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Showing: 61-70 results of 727

"It's a planet," I said. "A little world." "How little?" Venza demanded. "One-fifth the mass of the Moon. That's what they've calculated now." "And how far is it away?" Anita asked. "I heard a newscaster say yesterday...." "Newscasters!" Venza broke in scornfully. "Say, you can take what they tell you about any danger or trouble and cut it in half; and even then you'll be on the gloomy side. See here, Gregg Haljan." "I'm not giving you... more...

Lenville! Bert Redmond had never heard of the place until he received Joan's letter. But here it was, a tiny straggling village cuddled amongst the Ramapo hills of lower New York State, only a few miles from Tuxedo. There was a prim, white-painted church, a general store with the inevitable gasoline pump at the curb, and a dozen or so of weatherbeaten frame houses. That was all. It was a typical, dusty cross-roads hamlet of the vintage of thirty... more...

Braanol stirred, throbbed sluggishly once, then lay quiescent as his mental self surged up from the deeps of non-entity. And gradually he came to know that someone had entered the room. His room, far beneath the city. Now he could feel the vibra-currents through the liquids of the huge tanks where he had lain somnolent for untold aeons. It was pleasant, caressing. For a moment he floated there, enjoying to the utmost this strange sensation as... more...

Savagely cursing, Luke Fenton reeled backward from the porthole, his great hairy paws clapped over his eyes. No one had warned him, and he did not know that total blindness might result from gazing too earnestly into the sun's unscreened flaming orb, especially with that body not more than twenty million miles distant in space. He did not know, in fact, that the ethership was that close: Luke had Mighty Luke Fenton swaggers defiantly in Vulcan's... more...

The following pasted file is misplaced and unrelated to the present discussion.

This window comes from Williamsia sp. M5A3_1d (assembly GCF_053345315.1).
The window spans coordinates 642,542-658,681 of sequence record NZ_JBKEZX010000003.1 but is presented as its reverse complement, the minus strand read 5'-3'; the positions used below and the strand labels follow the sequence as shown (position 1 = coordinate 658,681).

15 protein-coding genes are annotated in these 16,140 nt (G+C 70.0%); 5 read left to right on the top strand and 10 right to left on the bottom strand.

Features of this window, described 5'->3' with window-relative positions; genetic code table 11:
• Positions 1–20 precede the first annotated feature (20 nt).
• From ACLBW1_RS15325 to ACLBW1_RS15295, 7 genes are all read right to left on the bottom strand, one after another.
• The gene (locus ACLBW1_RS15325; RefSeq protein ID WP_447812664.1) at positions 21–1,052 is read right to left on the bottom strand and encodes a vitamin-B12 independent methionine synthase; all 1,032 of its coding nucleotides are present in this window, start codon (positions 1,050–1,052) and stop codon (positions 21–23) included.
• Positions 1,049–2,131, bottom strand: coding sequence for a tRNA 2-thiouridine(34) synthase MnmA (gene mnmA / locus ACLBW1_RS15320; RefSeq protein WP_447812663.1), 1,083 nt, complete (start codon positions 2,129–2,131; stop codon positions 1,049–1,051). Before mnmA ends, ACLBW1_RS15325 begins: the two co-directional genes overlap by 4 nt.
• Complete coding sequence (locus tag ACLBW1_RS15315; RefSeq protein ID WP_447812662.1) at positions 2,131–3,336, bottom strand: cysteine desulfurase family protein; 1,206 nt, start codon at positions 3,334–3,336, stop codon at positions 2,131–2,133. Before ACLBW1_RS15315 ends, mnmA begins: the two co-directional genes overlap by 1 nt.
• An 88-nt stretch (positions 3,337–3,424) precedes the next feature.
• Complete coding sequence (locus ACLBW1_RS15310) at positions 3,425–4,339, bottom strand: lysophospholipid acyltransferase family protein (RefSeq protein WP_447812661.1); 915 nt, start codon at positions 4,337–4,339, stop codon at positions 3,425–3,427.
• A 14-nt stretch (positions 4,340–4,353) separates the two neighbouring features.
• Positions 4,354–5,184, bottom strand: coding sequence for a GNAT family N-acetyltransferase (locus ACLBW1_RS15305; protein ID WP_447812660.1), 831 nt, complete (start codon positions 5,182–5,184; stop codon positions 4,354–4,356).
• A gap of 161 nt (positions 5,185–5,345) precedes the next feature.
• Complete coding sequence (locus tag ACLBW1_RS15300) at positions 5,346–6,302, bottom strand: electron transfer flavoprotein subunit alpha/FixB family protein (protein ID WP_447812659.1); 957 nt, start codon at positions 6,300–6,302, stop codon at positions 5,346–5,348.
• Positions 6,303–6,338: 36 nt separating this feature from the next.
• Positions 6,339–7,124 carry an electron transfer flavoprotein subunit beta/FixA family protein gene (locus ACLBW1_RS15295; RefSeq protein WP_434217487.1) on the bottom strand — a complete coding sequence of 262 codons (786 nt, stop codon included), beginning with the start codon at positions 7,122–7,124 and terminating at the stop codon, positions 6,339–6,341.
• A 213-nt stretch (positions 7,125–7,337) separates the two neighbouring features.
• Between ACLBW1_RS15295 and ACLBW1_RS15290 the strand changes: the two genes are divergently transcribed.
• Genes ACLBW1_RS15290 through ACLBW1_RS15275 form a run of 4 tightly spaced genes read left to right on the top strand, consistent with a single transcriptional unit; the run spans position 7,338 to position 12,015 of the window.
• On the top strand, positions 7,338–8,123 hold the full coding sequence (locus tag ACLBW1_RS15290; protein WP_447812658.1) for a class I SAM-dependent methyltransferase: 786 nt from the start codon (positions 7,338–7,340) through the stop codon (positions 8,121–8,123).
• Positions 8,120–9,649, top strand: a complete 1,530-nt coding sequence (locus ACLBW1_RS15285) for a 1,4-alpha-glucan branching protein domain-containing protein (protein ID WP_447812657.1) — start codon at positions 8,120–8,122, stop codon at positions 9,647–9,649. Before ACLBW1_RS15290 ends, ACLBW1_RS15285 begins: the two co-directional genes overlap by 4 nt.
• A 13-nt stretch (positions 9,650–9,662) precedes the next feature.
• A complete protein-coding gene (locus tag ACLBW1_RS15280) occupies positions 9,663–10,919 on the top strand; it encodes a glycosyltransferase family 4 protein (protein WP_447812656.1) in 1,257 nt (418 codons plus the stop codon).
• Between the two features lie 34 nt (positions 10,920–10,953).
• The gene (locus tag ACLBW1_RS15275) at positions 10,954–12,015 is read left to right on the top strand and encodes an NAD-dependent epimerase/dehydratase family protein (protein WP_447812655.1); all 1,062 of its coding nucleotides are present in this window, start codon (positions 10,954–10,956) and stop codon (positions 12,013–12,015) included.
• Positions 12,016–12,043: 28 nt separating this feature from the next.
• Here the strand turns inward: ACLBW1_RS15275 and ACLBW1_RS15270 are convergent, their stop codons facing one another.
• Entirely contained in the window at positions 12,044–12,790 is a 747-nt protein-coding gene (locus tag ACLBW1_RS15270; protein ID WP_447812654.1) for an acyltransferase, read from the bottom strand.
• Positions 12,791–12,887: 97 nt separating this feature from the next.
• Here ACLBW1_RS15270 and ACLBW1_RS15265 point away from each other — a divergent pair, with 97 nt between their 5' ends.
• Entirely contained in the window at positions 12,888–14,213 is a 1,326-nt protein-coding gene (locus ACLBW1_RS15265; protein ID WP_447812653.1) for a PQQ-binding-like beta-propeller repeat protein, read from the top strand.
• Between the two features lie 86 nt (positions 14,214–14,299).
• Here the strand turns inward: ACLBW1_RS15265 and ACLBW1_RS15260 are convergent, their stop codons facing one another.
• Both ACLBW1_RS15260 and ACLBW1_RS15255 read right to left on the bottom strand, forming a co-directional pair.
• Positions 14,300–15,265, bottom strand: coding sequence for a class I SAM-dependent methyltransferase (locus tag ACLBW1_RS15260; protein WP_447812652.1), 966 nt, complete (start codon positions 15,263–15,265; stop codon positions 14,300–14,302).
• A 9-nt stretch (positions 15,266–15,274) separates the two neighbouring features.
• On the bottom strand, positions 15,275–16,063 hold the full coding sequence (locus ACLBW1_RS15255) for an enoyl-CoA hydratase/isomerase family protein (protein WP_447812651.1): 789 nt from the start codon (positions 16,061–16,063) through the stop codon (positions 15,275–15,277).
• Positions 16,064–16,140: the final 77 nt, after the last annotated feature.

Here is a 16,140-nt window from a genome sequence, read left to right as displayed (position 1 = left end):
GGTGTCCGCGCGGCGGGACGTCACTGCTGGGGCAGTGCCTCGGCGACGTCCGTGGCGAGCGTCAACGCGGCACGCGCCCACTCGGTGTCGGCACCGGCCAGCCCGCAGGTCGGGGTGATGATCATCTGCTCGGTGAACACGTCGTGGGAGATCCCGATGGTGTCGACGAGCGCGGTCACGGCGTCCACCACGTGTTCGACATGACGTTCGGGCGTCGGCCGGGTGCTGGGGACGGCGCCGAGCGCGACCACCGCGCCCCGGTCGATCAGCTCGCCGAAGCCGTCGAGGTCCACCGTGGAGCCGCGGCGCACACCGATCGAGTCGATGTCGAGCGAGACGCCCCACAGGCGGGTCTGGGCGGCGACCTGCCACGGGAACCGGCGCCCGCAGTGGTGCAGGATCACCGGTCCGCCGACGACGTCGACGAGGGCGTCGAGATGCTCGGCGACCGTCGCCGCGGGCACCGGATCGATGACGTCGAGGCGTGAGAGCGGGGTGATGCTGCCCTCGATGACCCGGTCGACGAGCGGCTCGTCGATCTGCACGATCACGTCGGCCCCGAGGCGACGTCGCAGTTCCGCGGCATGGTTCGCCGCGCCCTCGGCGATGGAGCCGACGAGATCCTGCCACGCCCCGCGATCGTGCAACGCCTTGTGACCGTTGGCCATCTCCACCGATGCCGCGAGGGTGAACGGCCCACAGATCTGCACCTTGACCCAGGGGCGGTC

Talk of heat—or better not—on Xecho. This water-logged world combined all the most unattractive features of a steam bath and one could only dream of coolness, greenness—more land than a stingy string of islands. The young man on the promontory above the crash of the waves wore the winged cap of a spaceman with the insignia of a cargo-master and not much else, save a pair of very short shorts. He wiped one hand absently across... more...


"Champ, what's with ya lately?" Benny asked the question as they lay on the beach. "Nothing," Frankie answered. "Just fight-nite miseries, I guess." "No it ain't, Frankie. It's something else. You losin' confidence in Milt? That it? Can't you hold it one more time? You guys only need tonite and you got it. One more to make Ten-Time Defenders—the first in the game, Frankie." "We won the last two on points, Benny. Points—and I'm... more...

"Now watch," Remm said, indicating the native. Macker had been absent, exploring the countryside in the immediate vicinity of their landing place, and had not witnessed the capture of the native, or the tests his two companions made on it. Macker followed Remm's gaze to where the biped native sat hunched. The creature was bent into an ungainly position, its body crooked at incongruous angles, in such a way as to allow most of its weight to rest... more...

What do you hate and fear the most? I know a girl who gags and throws up at the mere sight of a bird. Poor kid, when she was a barefoot moppet she stepped on a fledgling robin in the grass. She hasn't gotten over the squish of it yet. Birds don't trouble me. I can look at them all day. It takes snakes to give me the green shudders. I hate them. She was getting better at them, I decided. This was the fourth one since breakfast and the... more...

There was a dizzy, sickening whirl of mental blackness—not true blackness, but a mind-enveloping darkness that was filled with the multi-colored little sparks of thoughts and memories that scattered through the darkness like tiny glowing mice, fleeing from something unknown, fleeing outwards and away toward a somewhere that was equally unknown; scurrying, moving, changing—each half recognizable as it passed, but leaving only a vague... more...

From above came the sound of men singing. Captain Duke O'Neill stopped clipping his heavy black beard to listen. It had been a long time since he'd heard such a sound—longer than the time since he'd last had a bath or seen a woman. It had never been the singing type of war. Yet now even the high tenor of old Teroini, who lay on a pad with neither legs nor arms, was mixed into the chorus. It could mean only one thing! As if to confirm his... more...